RENEE MONTAGNE, Host:
It's been nearly a year since scientists announced they'd seen and videotaped an ivory-billed woodpecker in Arkansas. They said the famous bird was not extinct, as widely believed. Since then, searchers have raised millions of dollars to confirm the discovery, and millions more to protect the forests and swamps where the bird was seen. But skepticism is growing. Some experts say the video does not show an ivory-billed woodpecker, but a common cousin.
NPR's Christopher Joyce has more.
MONTAGNE: someone makes a big claim, hangs the evidence out like a big piÃ±ata, and skeptics take whacks at it. In this case, the piÃ±ata is a four-second video taken in 2004 from a canoe in Arkansas' Cash River National Wildlife Refuge. It shows a perched bird, partly behind a tree trunk, then the bird takes off, and flies off from the camera. The video's become the Zapruder film of the birding world, Zapruder being the man whose movie of the Kennedy assassination kept analysts busy for decades. Scientists at Cornell University say the pattern of white on the bird's wings is unique to an ivory bill. The doubters, there are several, say it's just a pileated woodpecker, a lovely bird, but common as rice at a wedding
Now an author of famous birding books, David Alan Sibley, offers his take. He says the bird in the video isn't really perched on the tree.
DAVID ALAN SIBLEY: We're saying that the bird is behind the tree, it has lifted its wings, spread its wings completely over its back, and is starting to flap its wings as it pushes away from the tree.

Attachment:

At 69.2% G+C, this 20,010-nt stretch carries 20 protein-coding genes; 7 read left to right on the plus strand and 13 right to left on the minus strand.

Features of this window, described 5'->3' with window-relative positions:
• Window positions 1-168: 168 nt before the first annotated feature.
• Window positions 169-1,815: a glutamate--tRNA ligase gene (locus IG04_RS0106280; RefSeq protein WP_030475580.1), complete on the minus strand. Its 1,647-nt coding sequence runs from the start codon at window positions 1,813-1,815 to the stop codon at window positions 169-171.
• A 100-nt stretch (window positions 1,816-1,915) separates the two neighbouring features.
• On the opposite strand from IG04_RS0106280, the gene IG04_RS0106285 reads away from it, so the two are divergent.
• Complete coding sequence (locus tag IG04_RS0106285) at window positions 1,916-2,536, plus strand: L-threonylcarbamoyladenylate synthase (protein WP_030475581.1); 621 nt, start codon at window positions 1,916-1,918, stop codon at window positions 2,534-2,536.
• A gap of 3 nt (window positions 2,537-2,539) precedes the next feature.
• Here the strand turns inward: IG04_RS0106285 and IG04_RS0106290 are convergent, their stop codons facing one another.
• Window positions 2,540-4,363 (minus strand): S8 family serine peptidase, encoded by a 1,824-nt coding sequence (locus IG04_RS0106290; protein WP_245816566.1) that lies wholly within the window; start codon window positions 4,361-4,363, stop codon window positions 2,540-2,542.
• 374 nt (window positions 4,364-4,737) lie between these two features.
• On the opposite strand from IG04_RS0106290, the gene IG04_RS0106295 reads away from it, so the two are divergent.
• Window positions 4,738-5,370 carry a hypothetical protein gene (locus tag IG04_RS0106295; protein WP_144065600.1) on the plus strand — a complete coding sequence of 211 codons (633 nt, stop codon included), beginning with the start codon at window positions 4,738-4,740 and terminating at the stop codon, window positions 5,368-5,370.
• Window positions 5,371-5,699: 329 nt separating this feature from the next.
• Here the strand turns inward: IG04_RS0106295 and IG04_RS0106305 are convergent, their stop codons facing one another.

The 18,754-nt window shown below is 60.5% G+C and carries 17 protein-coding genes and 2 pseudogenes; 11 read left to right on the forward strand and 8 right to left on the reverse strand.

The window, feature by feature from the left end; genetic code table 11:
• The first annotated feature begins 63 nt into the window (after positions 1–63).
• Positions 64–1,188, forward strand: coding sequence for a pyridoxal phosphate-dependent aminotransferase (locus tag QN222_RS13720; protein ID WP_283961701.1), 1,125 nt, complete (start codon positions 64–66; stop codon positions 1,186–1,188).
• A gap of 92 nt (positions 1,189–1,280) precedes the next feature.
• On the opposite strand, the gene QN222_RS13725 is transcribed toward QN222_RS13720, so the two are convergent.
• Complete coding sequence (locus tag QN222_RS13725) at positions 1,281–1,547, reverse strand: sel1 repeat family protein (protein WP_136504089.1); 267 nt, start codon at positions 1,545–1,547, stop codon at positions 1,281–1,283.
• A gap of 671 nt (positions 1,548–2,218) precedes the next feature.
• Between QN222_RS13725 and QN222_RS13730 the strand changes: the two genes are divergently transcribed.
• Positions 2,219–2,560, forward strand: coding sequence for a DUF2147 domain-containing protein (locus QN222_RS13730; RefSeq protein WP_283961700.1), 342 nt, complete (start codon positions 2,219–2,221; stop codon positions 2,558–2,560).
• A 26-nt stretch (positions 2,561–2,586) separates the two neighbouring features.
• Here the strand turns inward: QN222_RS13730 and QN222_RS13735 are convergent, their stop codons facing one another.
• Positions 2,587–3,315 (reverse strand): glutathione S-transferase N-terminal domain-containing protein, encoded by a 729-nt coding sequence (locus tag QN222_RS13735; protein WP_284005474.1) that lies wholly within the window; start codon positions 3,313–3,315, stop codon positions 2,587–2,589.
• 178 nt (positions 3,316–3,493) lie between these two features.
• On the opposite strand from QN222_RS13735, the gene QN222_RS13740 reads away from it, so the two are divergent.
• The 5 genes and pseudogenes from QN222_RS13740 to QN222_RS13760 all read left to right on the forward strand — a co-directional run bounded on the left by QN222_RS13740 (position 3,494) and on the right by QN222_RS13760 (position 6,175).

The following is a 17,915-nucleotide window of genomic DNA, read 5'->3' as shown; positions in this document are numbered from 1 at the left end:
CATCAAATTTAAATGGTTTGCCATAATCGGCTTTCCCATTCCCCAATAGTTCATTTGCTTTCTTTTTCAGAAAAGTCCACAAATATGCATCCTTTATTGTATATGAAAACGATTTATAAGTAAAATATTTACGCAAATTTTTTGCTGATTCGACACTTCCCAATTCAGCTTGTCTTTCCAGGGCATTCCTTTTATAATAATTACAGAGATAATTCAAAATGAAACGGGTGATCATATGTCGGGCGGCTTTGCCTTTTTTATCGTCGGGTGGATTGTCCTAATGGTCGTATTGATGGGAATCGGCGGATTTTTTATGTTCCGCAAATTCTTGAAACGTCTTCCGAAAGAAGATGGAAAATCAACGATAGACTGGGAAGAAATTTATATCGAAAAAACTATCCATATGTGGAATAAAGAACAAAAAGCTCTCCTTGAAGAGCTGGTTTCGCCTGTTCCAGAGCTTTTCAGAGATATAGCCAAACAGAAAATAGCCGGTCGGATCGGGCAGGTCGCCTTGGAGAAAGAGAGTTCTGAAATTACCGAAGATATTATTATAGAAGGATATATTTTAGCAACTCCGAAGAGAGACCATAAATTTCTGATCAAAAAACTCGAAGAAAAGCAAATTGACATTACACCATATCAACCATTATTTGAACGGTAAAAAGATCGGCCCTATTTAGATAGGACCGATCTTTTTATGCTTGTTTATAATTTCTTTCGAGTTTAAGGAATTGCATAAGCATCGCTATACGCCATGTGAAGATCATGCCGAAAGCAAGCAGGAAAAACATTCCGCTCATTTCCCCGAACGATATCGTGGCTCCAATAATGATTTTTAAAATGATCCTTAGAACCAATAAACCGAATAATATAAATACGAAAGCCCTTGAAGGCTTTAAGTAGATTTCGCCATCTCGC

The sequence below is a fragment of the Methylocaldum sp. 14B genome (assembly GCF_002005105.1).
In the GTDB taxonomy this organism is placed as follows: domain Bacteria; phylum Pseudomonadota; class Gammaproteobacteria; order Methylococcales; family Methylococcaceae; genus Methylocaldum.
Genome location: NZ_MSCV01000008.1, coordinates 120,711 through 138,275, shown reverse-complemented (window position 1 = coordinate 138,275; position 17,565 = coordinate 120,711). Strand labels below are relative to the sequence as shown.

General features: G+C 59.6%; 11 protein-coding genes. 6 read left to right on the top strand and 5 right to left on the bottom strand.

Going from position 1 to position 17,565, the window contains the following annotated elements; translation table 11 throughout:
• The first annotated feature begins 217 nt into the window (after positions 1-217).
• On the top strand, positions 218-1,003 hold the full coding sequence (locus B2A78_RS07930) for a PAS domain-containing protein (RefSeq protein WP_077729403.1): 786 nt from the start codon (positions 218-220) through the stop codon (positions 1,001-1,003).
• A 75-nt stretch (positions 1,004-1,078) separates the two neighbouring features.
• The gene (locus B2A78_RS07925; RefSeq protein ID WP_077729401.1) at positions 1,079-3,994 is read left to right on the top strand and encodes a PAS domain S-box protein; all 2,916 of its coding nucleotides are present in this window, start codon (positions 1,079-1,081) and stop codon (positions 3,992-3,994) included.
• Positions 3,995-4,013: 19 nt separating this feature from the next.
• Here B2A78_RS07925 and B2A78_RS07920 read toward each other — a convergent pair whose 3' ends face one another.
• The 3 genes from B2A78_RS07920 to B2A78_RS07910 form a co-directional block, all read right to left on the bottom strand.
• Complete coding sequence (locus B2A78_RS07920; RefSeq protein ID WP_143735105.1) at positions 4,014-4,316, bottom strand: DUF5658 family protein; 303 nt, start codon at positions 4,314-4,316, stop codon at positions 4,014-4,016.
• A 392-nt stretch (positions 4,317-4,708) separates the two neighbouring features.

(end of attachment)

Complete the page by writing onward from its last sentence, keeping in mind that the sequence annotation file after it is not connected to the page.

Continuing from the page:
: Okay, wings up, wings down, what's the difference? Well, it's all about where the white is on the wings. The ivory bill and the pileated have lots of white feathers underneath the wing, but only the ivory bill has a lot of white feathers on the top side of the wings. So if the white feathers in the video are on the underside, says Sibley, it's probably a pileated woodpecker. Same thing with the bird as it flies away: Sibley and his fellow critics say, the white you see is really on the underside of the wings.
ALAN SIBLEY: As the wings are flapping down, they're going to be twisted so that what you see from behind is the underside of the wings.
: Well that just doesn't make sense to John Fitzpatrick who runs Cornell's laboratory of ornithology. I reached him at a rustic lodge in the big woods of Arkansas where he's been looking for the bird again.
JOHN FITZPATRICK: We happen to think they're incorrect, that there's a huge twist in the wing and there, actually, is a sort of a rowing backwards. That's not how birds fly.
: Fitzpatrick says the critics cannot explain away the way the bird flies.
FITZPATRICK: It's clear that that bird is flapping at a rate that's faster than ever recorded for a pileated woodpecker.
: Fitzpatrick says his team has studied numerous videos of pileated woodpeckers, and even built models of ivory bills and pileated woodpeckers, and filmed them, too. The debate is being waged, frame by frame, in the pages of scientific journals, in this case, the latest issue of Science Magazine, but anyone can watch it on the web and decide for themselves. Ted Floyd, editor of Birding magazine says most birders are on the fence, if you will, but fascinated.
TED FLOYD: Birders can really start to get pretty heavy into questions of probability and the limits of knowledge and, oh, the conservation in management ramifications of the discovery. So, I don't think it's just 'is it there or isn't it there.'
: One thing both sides agree on--they hope the bird is there, but so far searchers have not seen it again. Christopher Joyce, NPR News.
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